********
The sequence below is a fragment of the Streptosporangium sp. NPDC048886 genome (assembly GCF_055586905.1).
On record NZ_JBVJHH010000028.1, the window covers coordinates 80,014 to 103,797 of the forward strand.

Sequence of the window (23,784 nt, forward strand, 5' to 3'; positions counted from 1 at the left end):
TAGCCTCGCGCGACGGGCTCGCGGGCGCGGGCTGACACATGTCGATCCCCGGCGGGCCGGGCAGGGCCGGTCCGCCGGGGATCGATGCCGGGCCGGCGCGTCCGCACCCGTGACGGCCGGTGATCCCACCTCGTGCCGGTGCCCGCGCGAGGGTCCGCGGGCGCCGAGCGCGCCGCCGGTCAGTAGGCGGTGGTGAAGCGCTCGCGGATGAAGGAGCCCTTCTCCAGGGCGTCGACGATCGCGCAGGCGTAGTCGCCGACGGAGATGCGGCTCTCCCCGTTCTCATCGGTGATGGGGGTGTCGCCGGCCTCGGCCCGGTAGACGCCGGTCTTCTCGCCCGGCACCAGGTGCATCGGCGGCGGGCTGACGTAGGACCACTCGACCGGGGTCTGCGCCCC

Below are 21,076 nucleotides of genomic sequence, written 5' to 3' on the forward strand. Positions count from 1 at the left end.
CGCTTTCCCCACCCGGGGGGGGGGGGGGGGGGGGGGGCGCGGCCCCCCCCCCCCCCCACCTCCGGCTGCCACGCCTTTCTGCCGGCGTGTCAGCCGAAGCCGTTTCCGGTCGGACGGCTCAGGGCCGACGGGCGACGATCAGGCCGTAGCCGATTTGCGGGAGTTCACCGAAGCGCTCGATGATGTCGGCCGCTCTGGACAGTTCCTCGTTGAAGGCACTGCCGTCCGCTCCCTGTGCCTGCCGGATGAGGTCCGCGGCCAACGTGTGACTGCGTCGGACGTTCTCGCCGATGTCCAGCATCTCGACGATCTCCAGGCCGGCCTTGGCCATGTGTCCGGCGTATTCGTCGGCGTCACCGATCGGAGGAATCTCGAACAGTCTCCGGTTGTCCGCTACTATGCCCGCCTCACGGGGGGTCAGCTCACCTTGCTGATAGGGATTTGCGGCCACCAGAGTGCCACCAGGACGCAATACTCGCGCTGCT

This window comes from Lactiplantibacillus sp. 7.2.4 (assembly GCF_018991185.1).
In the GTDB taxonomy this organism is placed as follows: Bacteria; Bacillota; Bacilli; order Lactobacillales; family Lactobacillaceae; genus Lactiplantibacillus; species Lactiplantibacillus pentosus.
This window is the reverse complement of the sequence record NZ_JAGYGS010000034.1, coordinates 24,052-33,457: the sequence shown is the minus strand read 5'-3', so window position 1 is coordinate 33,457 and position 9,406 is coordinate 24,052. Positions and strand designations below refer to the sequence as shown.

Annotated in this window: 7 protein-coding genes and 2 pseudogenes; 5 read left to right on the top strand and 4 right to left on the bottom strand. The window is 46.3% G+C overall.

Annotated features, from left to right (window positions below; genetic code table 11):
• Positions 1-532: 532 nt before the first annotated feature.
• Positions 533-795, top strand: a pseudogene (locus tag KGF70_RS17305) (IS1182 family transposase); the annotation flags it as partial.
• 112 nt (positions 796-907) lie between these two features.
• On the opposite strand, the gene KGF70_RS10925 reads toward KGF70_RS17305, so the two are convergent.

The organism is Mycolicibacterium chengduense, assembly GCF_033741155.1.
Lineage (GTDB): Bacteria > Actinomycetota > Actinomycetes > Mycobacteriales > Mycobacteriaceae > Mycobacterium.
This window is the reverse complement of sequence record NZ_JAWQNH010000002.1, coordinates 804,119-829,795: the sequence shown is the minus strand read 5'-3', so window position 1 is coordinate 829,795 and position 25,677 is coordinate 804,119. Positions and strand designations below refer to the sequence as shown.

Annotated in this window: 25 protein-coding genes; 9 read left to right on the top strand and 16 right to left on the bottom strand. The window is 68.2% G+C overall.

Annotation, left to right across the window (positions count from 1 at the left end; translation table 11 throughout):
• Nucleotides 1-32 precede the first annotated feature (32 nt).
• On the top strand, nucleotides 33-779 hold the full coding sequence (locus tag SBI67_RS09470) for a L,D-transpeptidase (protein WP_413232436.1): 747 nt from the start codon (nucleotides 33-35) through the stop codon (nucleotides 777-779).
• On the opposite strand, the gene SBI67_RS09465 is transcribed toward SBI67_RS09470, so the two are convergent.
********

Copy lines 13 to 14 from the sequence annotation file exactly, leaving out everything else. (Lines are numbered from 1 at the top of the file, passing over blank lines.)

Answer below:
• Positions 533-795, top strand: a pseudogene (locus tag KGF70_RS17305) (IS1182 family transposase); the annotation flags it as partial.
• 112 nt (positions 796-907) lie between these two features.